BJ: I was lucky to have been selected as one of the five prize winners, and the show itself was great. The painting I showed was definitely the most simple, focussed work I had produced whilst at Turps. Although the experience was great, I am not sure I think all competitions are that important, and I feel that there are a few too many of them.

AMM: Congratulations on your recent group show ‘British Painting 2019’ held in Korea. Can you tell us more about your selection of work and the experience? What challenges did you face when developing the art works and how long did it take you to prepare? Great photo on Instagram as one of your canvases is lowered from a window! Scary moment!

BJ: The curator for Space K, Jang-Uk wanted large paintings, so I made the largest piece I could get out of my studio. I had to cut a hole in one of my walls, and then lower it down outside of the building. Most of my work was at Castor Projects, so I made completely new work and they selected from those. It ended up being around 6 months work to make paintings for the show and I tried to do things a bit differently. The figurative elements which are always a bit hidden in my work became more apparent and I tried to give each painting its own personality, rather than produce a set of paintings. They’ve been a great gallery to work with, and all the work is staying in Korea, which is great.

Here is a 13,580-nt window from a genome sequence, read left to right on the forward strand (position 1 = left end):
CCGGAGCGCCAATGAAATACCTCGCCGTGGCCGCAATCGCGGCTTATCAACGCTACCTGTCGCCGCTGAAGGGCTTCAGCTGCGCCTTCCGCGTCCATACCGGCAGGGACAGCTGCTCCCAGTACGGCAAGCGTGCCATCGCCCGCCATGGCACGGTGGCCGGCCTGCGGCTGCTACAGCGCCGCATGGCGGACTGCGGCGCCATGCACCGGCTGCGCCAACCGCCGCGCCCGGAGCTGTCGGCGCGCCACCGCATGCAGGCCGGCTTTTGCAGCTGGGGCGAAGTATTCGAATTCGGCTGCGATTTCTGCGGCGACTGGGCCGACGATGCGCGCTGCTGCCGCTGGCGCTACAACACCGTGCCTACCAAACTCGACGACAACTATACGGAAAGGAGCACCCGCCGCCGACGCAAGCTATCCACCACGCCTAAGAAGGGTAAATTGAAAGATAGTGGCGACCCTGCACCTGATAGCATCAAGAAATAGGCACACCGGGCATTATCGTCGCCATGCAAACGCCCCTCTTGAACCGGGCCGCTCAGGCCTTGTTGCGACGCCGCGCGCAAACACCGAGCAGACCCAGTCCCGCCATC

Reprisal, oil, distemper, wax and charcoal on flax, 170 x 150 cm

AMM: You post your work on Instagram and you are on Twitter. How do you decide what to post, and what, if any, are the limitations and disadvantages, in your experience, to this form of exposure?

BJ: I’m more of a casual observer on Twitter, but use Instagram a lot more. For some reason I find posting my pictures in a public way helps me analyse them differently. I quite often post something up, then realise a few months later that it doesn’t quite fit in with the rest so will take them down. The limitations come from everything being a homogeneous size on the screen, so paintings of mine can look quite similar to each other—people are often surprised with my work when the element of scale is introduced. Other negative elements are an increased fear of missing out—although I’m fully aware that my feed is a somewhat curated view into my painting practice, it is difficult not to feel that everyone else is doing more interesting things. On a positive side, it is great knowing what people are up to, and I’ve become friends with a load of people after seeing their work on there.

AMM: Who are the artists that currently interest you, and why?

BJ: I love the work of my mentor at Turps, Alastair MacKinven, his new paintings are extraordinary. Michael Bauer and Michael Berryhill are doing very interesting things. Looking further back Andre Masson, Gauguin and El Greco are ones I return to. I try to limit my exposure to paintings when I’m working, but my influences are always there in a latent way.